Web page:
For all you fans of The Office, this would be Dwight Schrute’s take on Woods’ decision to fire Butch Harmon in 2002 and begin working with Hank Haney.
"Fact: if Woods had never left Harmon to work with Haney, he would have won at least 18 majors by now."
You see, Woods is the type of guy that restores a 1960 Porsche only to decide that he wants to take the whole thing apart and spend the next two years rebuilding it again.
Harmon’s stance was that the Porsche wasn’t broken so he wasn’t going to fix it, which would seem logical.
Woods, however, wanted to disassemble that pristine 1960 Porsche and start rebuilding it from scratch.
Obviously, these two stances were on a collision course, and needless to say the guy that wrote the checks had his way.
Woods has clearly made his fair share of bad decisions off the golf course. But on the course, Woods’ decision to fire Harmon and work with Haney was by far the worst decision of his career.
Although Woods would never admit the error of his ways, it doesn’t take a certified PGA teaching professional to see that Woods’ current swing is a shell of the silky smooth yet incredibly powerful one he displayed back in 2000.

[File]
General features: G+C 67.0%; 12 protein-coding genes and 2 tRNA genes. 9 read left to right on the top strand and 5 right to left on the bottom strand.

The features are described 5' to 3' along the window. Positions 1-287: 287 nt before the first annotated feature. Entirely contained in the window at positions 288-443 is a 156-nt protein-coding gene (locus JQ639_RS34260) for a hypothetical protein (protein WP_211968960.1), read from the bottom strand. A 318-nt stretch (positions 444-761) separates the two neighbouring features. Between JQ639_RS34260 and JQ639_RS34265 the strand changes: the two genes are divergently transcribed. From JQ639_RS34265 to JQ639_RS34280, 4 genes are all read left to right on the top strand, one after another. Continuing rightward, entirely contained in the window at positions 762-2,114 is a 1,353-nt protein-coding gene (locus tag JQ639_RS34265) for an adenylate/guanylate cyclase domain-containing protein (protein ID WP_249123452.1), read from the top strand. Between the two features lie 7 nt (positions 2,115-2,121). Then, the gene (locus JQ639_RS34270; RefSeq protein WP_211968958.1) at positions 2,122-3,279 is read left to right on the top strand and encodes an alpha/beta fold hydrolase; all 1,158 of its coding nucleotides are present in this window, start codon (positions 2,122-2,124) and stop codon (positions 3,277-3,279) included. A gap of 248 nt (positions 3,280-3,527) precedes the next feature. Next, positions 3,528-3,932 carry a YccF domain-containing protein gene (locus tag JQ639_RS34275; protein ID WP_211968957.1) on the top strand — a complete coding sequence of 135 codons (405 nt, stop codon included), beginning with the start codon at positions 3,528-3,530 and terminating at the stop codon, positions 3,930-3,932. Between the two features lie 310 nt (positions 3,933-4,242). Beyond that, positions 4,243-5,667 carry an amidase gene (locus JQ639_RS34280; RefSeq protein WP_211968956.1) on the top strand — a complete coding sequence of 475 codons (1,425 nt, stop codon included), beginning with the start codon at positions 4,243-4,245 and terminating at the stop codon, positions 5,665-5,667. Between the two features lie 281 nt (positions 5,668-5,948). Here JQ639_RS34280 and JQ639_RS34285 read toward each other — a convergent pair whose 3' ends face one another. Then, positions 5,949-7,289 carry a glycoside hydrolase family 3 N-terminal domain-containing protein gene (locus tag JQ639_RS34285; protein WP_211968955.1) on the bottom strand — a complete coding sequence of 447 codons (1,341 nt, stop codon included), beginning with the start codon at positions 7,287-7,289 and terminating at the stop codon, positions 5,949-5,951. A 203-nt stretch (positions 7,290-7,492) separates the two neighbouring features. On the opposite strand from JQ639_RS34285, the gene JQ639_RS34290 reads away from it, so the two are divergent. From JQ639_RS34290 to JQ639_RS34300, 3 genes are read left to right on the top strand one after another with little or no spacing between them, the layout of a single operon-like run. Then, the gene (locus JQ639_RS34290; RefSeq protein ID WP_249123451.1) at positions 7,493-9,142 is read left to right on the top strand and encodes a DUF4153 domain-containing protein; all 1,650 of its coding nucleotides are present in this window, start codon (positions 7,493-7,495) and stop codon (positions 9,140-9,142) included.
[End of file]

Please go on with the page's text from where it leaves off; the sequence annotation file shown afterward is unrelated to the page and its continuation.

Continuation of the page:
Woods’ decision to begin working with Haney back in late 2002 was largely based on the fact that his good friend and mentor, Mark O’Meara, was working with Haney and was very happy with the results.
Sounds logical until you see O’Meara swing a golf club.
O’Meara is not the most athletic of men, has a rounded golf swing and essentially plays a controlled hook.
Woods’ go-to shot in 1999-2002 was a power fade. But his upright swing and ability to use his hands to work the ball in both directions allowed him to also play a draw on command.
Yes, the lightning fast transfer of his weight into a stiff left leg during the Harmon years was putting an extreme amount of pressure on Woods' left knee.
But what people tend to forget is that most of Woods’ serious knee problems actually occurred after 2002. And if you go by Wood's explanation, his most severe injury of all—a ruptured ACL—actually occurred while running with his dog in late 2007.
Woods is not alone in his incessant need to tinker with his golf swing.
In 2008, Padraig Harrington won the final two majors of the season, and then decided that he wanted to rebuild his golf swing.
The result? A single win at an Asian Tour event over the past two years.
Question: What do Ben Hogan, Sam Snead and Byron Nelson have in common?
They are widely regarded as the greatest ball strikers in the history of golf, yet none of them ever had a swing coach.
Golf is an individual sport and Woods is free to handle his career in any manner he would like.
But this writer is convinced that if that mint condition 1960 Porsche had never been dismantled back in 2002, Woods would have won at least 18 major championships by now…if not many more.